Easement: An easement is a covenant that burdens or benefits a parcel land. Easements can affect what you can or cannot do with the land. An example of an easement is a right of way over someone else’s land.

Exchange of contracts: When purchasing a property, the contract for sale becomes active once you exchange contracts with the seller. Exchange involves swapping your signed version of the contract with the seller’s signed identical version and indicates the commencement of the agreement to buy/sell the property (which ends at completion or settlement of the agreement). The deposit is required to be paid before exchange of contracts can take place.


Fittings: Items such as backyard ornaments, lighting or wardrobes which can be removed without damaging the property.

Fixtures: Items such as basins, toilets, baths, built-in wardrobes and kitchen stoves that are attached to the property and cannot be removed without causing damage.


Joint tenants: Joint tenants means that each tenant (for example a husband and wife) own the whole of the property together or jointly. This involves a right of survivorship, that is, the interest of a deceased joint tenant passes to the surviving joint tenant, so that in the example of the husband and wife, the surviving spouse then owns the whole of the property on their own.


Owners corporation: The owners corporation is the body made up of all the owners in the strata scheme.


Requisitions on title: A set of questions about a property the buyer asks the seller after the contract has been signed, usually with the help of a solicitor.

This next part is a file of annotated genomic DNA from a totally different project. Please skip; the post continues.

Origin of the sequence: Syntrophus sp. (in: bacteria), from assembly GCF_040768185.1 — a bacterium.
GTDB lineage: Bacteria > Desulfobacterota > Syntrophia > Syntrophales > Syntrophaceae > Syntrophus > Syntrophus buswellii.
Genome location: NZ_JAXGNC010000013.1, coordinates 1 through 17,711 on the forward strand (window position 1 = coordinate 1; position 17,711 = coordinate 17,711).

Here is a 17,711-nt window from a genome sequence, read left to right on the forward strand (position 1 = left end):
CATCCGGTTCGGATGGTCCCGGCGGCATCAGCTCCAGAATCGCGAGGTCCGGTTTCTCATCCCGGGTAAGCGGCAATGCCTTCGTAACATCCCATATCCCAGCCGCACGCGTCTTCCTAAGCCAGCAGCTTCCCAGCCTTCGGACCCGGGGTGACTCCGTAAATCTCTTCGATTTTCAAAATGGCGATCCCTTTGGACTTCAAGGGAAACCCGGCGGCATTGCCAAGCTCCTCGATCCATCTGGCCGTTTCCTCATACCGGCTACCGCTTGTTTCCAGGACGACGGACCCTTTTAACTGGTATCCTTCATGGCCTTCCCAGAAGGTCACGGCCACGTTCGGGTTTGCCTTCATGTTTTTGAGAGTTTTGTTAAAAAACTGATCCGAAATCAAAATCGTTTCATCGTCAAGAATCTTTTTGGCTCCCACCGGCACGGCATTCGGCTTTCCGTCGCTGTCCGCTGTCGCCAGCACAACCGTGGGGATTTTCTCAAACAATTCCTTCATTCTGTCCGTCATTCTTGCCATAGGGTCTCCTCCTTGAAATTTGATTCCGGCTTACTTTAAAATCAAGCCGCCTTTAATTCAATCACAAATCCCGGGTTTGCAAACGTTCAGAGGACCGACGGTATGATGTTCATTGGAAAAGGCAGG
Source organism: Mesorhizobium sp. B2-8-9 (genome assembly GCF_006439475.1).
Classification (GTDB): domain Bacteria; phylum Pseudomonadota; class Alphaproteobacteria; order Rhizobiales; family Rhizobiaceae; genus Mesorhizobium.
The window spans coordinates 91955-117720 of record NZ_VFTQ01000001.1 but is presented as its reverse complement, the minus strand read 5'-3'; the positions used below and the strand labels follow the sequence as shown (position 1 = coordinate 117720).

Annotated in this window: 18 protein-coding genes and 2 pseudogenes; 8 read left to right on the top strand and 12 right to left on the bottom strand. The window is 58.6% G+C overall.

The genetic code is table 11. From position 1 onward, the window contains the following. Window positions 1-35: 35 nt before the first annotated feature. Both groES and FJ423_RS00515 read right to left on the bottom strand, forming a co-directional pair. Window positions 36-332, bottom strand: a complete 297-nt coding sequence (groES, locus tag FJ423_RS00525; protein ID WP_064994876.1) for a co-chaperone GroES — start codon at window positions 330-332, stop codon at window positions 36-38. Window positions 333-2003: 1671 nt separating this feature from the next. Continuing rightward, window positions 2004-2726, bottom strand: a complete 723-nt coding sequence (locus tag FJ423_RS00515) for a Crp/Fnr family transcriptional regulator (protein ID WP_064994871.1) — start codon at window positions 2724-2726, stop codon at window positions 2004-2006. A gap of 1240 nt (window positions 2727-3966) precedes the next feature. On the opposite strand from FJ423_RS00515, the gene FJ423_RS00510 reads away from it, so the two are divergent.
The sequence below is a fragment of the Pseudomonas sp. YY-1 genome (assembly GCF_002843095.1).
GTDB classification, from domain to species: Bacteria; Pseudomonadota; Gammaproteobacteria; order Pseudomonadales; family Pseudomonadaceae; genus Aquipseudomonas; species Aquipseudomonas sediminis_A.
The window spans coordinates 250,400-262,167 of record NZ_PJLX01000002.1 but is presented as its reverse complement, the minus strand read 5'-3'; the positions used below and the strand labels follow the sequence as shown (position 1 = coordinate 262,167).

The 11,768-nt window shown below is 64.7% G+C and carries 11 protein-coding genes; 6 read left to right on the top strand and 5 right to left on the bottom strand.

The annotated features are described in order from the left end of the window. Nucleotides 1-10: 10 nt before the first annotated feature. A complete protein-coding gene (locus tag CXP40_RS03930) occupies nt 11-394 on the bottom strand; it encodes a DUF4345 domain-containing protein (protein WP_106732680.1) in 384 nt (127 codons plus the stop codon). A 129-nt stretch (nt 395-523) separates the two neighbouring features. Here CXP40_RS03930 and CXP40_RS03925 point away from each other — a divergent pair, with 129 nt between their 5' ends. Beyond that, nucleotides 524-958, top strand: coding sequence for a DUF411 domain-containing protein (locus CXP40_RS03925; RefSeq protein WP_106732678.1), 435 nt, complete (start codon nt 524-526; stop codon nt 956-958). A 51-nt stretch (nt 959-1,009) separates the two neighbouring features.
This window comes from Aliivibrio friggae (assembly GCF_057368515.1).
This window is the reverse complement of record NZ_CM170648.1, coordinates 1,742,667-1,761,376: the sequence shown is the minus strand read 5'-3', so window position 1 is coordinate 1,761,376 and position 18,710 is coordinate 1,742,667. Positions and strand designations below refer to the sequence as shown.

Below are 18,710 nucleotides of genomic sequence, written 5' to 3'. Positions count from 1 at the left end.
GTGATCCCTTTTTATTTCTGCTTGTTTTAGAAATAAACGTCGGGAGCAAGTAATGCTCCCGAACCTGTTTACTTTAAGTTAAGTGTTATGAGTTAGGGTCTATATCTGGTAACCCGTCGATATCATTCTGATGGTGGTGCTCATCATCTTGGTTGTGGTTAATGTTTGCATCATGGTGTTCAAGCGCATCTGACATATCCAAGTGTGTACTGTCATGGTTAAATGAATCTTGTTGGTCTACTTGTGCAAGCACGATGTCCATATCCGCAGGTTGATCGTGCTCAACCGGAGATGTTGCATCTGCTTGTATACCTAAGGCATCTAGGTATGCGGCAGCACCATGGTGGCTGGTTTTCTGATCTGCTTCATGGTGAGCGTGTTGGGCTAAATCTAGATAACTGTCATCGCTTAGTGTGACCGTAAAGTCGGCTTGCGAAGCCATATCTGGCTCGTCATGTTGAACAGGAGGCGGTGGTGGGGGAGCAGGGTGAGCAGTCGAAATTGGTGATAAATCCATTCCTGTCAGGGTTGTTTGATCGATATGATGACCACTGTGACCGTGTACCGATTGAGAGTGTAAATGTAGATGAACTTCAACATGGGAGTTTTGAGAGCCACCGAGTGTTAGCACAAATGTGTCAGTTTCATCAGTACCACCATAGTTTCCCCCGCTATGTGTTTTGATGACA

Settlement: Settlement occurs near the conclusion of the conveyancing process, when the remaining balance of the purchase price is paid to the seller and the documents required to legally transfer of ownership are registered or sent for registration. This can be performed physically, or electronically in some cases.

Stamp duty: Transfer of land, business or stamp duty is a State-based tax that is paid on certain land or business transactions in applicable States in Australia. The costs vary depending on value of the transfer and state that the property is located in, and is paid by the buyer of the land.

Strata title: Each unit in a block or multi-unit complex is individually owned by the resident.


Tenants in common: A form of joint ownership of a property when each person owns a share of the property, equally or unequally. It is different to joint tenants as each tenant owns are particular portion of the property (eg. 40%, 50%, 60% etc) and may be able to transfer their portion only or give to a particular person through their Will. The right of survivorship does not apply to tenants in common as it does for joint tenants.

Torrens title: A system of title by registration adopted by each state/territory in Australia.


Valuation: An estimate of the value of a property by a registered valuer.

Vendor: The person selling the property. Also referred to as a Seller.


Zoning: The permissible uses of an area of land as stipulated by the Local Council

Learn how to understand the legal process when buying a home